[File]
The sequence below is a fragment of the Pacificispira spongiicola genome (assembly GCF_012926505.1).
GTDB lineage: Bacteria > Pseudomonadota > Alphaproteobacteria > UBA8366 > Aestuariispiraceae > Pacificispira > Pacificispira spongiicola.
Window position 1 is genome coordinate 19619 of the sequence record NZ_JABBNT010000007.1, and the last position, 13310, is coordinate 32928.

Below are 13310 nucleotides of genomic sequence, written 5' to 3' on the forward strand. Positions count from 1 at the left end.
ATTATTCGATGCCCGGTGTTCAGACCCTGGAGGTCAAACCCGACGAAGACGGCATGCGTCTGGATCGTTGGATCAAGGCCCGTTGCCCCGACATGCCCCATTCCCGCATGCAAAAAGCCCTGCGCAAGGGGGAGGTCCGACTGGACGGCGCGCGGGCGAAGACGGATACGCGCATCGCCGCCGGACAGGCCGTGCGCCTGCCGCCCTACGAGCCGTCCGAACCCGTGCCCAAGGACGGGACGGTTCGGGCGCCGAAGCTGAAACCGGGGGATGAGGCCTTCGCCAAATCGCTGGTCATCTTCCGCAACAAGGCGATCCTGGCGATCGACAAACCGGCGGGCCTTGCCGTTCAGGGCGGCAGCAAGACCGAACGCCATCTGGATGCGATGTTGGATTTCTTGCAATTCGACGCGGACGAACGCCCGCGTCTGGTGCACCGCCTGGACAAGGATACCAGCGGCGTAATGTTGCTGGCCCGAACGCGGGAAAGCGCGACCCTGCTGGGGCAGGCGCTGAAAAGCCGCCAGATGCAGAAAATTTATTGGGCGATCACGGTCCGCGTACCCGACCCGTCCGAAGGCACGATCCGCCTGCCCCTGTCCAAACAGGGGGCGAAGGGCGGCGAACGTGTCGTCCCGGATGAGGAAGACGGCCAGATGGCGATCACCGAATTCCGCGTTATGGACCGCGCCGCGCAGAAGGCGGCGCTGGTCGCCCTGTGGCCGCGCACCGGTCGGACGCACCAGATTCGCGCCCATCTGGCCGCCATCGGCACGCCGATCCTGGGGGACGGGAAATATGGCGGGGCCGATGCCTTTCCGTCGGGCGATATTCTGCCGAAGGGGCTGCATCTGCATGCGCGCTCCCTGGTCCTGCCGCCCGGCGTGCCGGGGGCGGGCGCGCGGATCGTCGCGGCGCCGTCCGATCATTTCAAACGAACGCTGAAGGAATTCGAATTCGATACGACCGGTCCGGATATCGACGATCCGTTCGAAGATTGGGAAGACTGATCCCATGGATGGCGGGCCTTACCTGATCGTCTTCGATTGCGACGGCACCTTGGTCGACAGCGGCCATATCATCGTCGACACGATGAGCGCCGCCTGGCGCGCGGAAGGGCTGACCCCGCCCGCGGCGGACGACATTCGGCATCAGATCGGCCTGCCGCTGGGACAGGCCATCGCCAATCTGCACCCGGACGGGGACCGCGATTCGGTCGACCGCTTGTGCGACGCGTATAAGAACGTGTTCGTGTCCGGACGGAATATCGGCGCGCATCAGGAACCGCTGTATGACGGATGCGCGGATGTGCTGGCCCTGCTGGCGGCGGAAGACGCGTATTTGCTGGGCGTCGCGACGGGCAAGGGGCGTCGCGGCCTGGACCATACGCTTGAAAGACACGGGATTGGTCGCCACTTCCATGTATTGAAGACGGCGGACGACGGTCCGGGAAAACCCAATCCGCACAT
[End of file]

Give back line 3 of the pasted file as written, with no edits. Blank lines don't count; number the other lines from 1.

Window position 1 is genome coordinate 19619 of the sequence record NZ_JABBNT010000007.1, and the last position, 13310, is coordinate 32928.